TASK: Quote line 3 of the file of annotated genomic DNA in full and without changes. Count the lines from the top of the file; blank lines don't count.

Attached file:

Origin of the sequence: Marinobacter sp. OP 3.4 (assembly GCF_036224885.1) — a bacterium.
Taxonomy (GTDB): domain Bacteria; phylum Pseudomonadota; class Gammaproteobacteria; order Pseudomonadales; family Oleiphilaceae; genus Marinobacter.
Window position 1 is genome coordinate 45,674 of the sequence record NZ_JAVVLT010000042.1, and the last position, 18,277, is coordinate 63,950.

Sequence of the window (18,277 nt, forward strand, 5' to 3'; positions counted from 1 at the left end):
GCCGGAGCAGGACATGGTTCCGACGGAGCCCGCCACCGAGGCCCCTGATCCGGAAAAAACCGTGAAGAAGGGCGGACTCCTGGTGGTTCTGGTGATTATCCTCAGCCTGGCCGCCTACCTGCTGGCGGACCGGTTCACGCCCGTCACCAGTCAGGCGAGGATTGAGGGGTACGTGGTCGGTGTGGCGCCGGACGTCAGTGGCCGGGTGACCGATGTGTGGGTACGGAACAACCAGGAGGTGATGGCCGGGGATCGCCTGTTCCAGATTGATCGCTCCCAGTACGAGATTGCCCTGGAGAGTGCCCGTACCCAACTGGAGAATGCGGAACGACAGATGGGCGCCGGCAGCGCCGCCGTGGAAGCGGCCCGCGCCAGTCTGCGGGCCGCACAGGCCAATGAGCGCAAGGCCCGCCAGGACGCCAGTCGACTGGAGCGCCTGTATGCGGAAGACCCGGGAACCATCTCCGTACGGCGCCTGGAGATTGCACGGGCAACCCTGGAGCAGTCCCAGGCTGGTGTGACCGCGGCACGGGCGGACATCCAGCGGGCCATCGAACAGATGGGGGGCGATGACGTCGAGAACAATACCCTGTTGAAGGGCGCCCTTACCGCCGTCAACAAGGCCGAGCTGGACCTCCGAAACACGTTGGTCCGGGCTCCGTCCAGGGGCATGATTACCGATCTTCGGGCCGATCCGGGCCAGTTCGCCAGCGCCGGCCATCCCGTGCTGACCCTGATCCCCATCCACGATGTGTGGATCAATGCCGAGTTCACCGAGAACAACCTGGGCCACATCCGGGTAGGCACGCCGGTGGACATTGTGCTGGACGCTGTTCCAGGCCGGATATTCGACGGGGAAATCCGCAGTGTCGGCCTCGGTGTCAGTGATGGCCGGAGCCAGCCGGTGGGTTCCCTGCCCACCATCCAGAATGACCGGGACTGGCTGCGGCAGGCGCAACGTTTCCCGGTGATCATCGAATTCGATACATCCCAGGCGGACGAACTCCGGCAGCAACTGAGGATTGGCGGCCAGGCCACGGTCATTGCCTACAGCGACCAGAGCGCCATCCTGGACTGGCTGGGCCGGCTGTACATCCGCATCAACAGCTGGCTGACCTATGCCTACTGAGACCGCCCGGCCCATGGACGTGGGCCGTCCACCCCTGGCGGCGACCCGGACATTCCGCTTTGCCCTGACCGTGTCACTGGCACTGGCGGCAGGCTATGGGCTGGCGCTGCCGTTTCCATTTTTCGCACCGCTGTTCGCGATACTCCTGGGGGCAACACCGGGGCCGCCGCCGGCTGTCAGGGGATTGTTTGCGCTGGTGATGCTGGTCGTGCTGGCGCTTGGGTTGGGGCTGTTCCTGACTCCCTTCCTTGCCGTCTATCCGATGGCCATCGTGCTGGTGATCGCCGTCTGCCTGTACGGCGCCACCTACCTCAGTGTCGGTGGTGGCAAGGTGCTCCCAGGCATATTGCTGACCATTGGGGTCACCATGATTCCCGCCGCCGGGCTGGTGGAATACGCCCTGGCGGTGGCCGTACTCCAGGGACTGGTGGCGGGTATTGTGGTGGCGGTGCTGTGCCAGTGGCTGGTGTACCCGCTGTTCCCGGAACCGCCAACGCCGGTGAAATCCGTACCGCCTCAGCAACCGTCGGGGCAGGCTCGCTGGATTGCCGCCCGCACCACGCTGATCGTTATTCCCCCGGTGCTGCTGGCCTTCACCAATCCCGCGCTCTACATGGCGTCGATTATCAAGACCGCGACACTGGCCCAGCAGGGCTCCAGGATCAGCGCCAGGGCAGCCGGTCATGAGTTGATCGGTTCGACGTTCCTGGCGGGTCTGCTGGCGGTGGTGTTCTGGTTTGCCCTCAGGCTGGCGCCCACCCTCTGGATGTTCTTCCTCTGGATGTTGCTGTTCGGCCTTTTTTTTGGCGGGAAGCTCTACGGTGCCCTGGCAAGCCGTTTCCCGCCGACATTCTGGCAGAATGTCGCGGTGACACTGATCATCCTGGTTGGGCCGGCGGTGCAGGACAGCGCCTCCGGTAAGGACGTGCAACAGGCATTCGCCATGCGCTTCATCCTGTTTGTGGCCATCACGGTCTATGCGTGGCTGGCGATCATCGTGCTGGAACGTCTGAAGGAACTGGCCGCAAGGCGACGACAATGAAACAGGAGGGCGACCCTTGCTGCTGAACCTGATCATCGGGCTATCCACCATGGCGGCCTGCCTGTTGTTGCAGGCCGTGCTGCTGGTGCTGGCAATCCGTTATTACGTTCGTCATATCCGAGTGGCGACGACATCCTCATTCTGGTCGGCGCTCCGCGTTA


Window position 1 is genome coordinate 45,674 of the sequence record NZ_JAVVLT010000042.1, and the last position, 18,277, is coordinate 63,950.